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Our short trip to Myanmar had provided an invaluable look-in on medical practice in their country.

Our first visit was to the Yangon General Hospital - the biggest hospital in Yangon with 1500 beds consisting of 3 surgical units and 3 medical units, in addition to the other specialities. We started off in Medical Unit 11 at the female ward organised in the old open format, reminiscent of SGH in the past. We were taken from bed to bed by our gracious Myanmese host (attired in longyi and sandals), who explained each case concisely, and the delegation were then invited to locate the clinical signs. 

Several cases were presented during the morning. These included: a pleural effusion with a previous history of pulmonary TB; a young lady with chronic myeloid leukaemia who defaulted chemotherapy and had gross splenomegaly; a case of rheumatic valve disease (mitral stenosis) with a stroke; a thyrotoxic lady with a large goitre: and finally a man with TB meningitis and who was HIV positive. 

The ward experience was followed by case presentations at their main lecture hall with the attendance of most of their senior staff. We started with a case of falciparum malaria in a fisherman from a malaria endemic area, presenting with shock and hepatorenal syndrome. Falciparum parasites were seen on the peripheral blood film and he recovered after treatment with artemether and mefloquine. A case of amoebic liver abscess was presented. This was followed by Professor Khin Maung Win who presented 4 cases of hepatocellular carcinoma from different age groups who received different treatment modalities. He also mentioned the problem with hepatitis B and their successful efforts to manufacture locally a hepatitis B vaccine that had been certified for human usage by New York Blood Center. He also mentioned problems with hepatitis C as there was no screening in blood donors for this disease. The possibility of liver transplantation was explored as a therapeutic option and he was willing to send appropriate cases to Singapore for living-related transplants instead of Paris as was his current practice. We then had 2 cases of rheumatic valve disease - one treated with a valvotomy and the other on medical treatment. These 2 cases presented another opportunity for clinical examination in the hall.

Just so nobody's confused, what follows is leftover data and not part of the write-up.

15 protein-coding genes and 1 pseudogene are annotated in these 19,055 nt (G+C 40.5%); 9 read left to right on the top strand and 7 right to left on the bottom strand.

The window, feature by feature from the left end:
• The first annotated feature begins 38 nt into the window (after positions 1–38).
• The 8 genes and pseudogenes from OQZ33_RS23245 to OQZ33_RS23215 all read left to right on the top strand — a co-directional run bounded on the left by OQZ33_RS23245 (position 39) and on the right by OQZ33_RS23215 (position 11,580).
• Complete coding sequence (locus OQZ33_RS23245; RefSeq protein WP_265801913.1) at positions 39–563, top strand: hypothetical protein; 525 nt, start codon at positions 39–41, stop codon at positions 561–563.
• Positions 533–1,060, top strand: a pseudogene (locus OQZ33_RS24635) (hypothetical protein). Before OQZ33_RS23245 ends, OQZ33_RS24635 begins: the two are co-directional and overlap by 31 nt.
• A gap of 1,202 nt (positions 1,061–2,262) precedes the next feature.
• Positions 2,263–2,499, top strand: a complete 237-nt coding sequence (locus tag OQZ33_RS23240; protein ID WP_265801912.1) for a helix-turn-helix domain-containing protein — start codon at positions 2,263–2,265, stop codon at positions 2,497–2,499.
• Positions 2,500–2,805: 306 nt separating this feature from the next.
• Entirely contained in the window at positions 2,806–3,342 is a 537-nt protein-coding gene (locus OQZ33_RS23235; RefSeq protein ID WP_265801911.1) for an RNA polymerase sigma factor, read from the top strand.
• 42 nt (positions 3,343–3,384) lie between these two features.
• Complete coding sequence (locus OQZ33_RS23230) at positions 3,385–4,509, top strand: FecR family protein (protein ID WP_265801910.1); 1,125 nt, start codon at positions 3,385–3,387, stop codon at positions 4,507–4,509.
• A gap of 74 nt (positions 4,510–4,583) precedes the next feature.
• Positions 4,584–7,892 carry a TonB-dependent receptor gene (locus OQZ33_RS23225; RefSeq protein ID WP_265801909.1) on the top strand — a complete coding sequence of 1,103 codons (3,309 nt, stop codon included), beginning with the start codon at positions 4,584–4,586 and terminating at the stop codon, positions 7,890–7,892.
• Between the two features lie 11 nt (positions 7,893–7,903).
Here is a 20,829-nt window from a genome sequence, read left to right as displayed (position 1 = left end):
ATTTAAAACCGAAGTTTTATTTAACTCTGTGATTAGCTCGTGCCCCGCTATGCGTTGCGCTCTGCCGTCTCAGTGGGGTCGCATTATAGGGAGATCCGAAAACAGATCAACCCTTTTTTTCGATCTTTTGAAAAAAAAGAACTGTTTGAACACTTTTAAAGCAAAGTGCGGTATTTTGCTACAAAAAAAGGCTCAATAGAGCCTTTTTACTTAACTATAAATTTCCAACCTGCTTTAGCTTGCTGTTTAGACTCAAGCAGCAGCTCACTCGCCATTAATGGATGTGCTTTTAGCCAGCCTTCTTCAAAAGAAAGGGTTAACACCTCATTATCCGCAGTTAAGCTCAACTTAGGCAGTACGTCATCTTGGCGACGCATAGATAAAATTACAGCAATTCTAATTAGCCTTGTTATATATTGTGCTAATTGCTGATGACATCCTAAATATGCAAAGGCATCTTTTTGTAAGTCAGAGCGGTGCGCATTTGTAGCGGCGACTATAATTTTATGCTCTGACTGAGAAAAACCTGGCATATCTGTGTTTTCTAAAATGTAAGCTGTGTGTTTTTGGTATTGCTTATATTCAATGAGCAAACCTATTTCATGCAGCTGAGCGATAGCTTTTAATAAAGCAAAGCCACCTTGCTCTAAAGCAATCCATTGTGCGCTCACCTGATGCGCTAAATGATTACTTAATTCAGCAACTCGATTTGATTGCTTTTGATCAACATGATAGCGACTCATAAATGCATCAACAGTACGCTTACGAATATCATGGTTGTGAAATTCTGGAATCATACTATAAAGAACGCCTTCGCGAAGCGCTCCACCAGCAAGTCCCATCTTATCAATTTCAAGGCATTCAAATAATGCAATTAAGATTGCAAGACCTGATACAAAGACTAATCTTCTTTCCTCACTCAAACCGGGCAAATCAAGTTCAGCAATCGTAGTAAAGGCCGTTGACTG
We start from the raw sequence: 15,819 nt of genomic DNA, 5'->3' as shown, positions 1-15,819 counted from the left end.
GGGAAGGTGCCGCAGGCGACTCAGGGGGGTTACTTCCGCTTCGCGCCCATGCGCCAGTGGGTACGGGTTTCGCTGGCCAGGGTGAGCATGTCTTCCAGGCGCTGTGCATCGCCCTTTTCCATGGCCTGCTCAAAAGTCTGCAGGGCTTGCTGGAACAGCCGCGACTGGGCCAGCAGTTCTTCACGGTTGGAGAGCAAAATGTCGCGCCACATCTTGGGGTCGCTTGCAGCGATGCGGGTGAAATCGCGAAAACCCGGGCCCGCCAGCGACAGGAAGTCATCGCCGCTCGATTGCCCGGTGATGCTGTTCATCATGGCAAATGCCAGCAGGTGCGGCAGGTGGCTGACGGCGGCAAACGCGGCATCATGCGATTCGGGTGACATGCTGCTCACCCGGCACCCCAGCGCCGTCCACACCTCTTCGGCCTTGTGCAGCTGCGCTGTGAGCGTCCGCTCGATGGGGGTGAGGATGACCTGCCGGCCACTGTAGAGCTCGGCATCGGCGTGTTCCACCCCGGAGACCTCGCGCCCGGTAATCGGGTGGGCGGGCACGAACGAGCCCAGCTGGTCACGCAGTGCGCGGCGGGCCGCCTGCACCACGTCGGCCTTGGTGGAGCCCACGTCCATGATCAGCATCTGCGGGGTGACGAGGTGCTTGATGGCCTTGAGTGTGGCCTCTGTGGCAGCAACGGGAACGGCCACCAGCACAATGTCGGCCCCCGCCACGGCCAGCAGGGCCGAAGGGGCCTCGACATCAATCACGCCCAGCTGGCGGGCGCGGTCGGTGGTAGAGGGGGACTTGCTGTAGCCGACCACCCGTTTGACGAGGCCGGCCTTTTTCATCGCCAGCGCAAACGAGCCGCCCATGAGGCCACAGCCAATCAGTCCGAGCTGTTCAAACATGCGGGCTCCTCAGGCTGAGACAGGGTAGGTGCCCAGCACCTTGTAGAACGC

After this session, we were conducted on a tour of the rest of the hospital and in particular, visited the intensive care unit. There were several cases consisting of COPD, asthma, strokes, cervical vertebral fractures and tetanus. Equipment and the level of monitoring was adequate. 

The next stop was the Mingalar Taung Nyunt Urban Health Centre for a township in Yangon. The director presented the role of such centres and the programmes that came under their purview. Various health indicators were provided and public health programmes were very much in evidence. In particular, immunisation was strongly emphasised with the second National Immunisation Day due in a few days time. A mother and baby clinic was in progress as they then took us on a tour of the premises.